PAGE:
JERUSALEM (Sep. 23)
An appeal to the Government of the Soviet Union to restore to Russia’s 3,000,000 Jews their rights to cultural and religious freedom, and to permit them to rejoin their families, especially those who are in Israel, was issued here today by the presidium and executive committee of the World Zionist Organization’s Actions Committee. The latter, highest ZOA body between world congresses, unanimously adopted the statement as a formal resolution.
“We call on the Soviet Union,” declared the appeal, “to return to the Jews in the USSR their rights to Jewish education, culture and religion, and to recognize the rights of the Jews in the Soviet Union to unite with their families and emigrate to Israel. The wrongs and disadvantages, to which the Jews in the Soviet Union have been subjected for years, cannot be atoned for except by their full rectification.”
Recalling that, in 1952, Jewish men of letters were executed at a secret trial, and the accusations leveled against them are still not known, the statement asserted: “Although the present Soviet authorities have disassociated themselves from those events, and though the Soviet people and leaders today are righting the wrongs committed in the past, the crying injustice strangling Jewish culture and religion has not been amended.”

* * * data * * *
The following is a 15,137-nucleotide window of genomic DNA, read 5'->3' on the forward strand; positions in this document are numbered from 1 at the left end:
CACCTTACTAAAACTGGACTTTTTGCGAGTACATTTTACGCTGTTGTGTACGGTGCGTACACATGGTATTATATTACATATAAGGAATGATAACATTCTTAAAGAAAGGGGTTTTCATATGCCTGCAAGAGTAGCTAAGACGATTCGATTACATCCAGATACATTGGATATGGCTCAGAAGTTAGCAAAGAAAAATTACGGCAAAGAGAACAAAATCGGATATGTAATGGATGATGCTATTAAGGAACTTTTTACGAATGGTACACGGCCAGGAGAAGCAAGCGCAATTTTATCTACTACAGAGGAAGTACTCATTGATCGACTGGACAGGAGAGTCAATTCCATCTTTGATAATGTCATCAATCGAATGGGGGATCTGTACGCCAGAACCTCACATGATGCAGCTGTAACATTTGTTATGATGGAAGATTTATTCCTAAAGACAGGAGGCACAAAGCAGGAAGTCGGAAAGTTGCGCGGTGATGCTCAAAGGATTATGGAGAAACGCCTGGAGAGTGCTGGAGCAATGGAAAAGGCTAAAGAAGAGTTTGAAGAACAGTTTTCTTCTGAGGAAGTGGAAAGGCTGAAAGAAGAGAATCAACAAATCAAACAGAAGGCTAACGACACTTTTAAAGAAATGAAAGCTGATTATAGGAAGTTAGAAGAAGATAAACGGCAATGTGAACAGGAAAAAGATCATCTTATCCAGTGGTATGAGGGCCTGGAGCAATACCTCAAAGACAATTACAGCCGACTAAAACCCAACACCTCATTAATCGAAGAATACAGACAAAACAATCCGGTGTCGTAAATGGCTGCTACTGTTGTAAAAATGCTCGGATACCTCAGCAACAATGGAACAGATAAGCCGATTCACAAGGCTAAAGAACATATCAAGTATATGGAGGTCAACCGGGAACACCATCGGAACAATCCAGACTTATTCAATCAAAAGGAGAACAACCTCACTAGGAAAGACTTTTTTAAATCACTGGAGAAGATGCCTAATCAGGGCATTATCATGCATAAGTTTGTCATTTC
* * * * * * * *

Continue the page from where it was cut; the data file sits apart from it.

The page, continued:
“The Jews in the USSR,” the statement continued, “form the last large community of European Jewry remaining after the Nazi holocaust. Thousands of Soviet Jews have tens of thousands of ties with their severed families, with whom they share a national tradition calling for a life of national freedom on the soil of their homeland. Russian Jewry is in dissolubly related to the remaining sections of the Jewish people in general, and especially to those who form the heart of the nation dwelling in Zion.
“On the tenth anniversary of that dastardly attempt forcefully to liquidate Jewish culture in the Soviet Union, the presidium and executive of the Zionist Actions Committee turn to our brethren in the USSR with a call of encouragement, expressing the hope and belief that the day is not far off when they will have their national rights returned and will regain their right and freedom to Jewish education, their freedom to spiritual creativeness both in Yiddish and Hebrew, and the right of every Jew wishing to do so to be reunited with his family and to emigrate to his National Homeland.”
The statement concluded with an appeal to the Government of the USSR to restore those rights, reminding the Soviet people and Government of “the historic partnership of the Jewish people with the peoples of the USSR in the war against Nazism.”